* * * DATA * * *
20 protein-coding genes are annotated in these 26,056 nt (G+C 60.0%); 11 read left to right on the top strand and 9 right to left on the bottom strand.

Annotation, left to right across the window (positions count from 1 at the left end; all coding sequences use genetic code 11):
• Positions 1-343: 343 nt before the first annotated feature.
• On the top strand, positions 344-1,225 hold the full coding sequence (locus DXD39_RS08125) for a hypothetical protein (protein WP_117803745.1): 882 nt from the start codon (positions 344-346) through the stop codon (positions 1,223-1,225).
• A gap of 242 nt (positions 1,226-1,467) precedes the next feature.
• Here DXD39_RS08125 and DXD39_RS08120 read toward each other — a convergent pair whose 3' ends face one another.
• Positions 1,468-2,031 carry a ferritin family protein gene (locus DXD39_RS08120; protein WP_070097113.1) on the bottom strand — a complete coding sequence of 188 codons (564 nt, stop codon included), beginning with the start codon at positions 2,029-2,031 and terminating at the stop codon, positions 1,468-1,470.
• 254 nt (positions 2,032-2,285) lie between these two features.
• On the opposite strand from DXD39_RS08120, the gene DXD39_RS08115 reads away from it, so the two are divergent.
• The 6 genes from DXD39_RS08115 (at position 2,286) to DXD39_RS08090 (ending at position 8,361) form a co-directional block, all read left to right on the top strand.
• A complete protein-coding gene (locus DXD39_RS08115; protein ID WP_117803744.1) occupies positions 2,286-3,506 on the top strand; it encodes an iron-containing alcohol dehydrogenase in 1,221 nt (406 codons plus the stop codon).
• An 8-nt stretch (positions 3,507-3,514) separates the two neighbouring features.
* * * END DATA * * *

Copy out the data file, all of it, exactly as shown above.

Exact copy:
20 protein-coding genes are annotated in these 26,056 nt (G+C 60.0%); 11 read left to right on the top strand and 9 right to left on the bottom strand.

Annotation, left to right across the window (positions count from 1 at the left end; all coding sequences use genetic code 11):
• Positions 1-343: 343 nt before the first annotated feature.
• On the top strand, positions 344-1,225 hold the full coding sequence (locus DXD39_RS08125) for a hypothetical protein (protein WP_117803745.1): 882 nt from the start codon (positions 344-346) through the stop codon (positions 1,223-1,225).
• A gap of 242 nt (positions 1,226-1,467) precedes the next feature.
• Here DXD39_RS08125 and DXD39_RS08120 read toward each other — a convergent pair whose 3' ends face one another.
• Positions 1,468-2,031 carry a ferritin family protein gene (locus DXD39_RS08120; protein WP_070097113.1) on the bottom strand — a complete coding sequence of 188 codons (564 nt, stop codon included), beginning with the start codon at positions 2,029-2,031 and terminating at the stop codon, positions 1,468-1,470.
• 254 nt (positions 2,032-2,285) lie between these two features.
• On the opposite strand from DXD39_RS08120, the gene DXD39_RS08115 reads away from it, so the two are divergent.
• The 6 genes from DXD39_RS08115 (at position 2,286) to DXD39_RS08090 (ending at position 8,361) form a co-directional block, all read left to right on the top strand.
• A complete protein-coding gene (locus DXD39_RS08115; protein ID WP_117803744.1) occupies positions 2,286-3,506 on the top strand; it encodes an iron-containing alcohol dehydrogenase in 1,221 nt (406 codons plus the stop codon).
• An 8-nt stretch (positions 3,507-3,514) separates the two neighbouring features.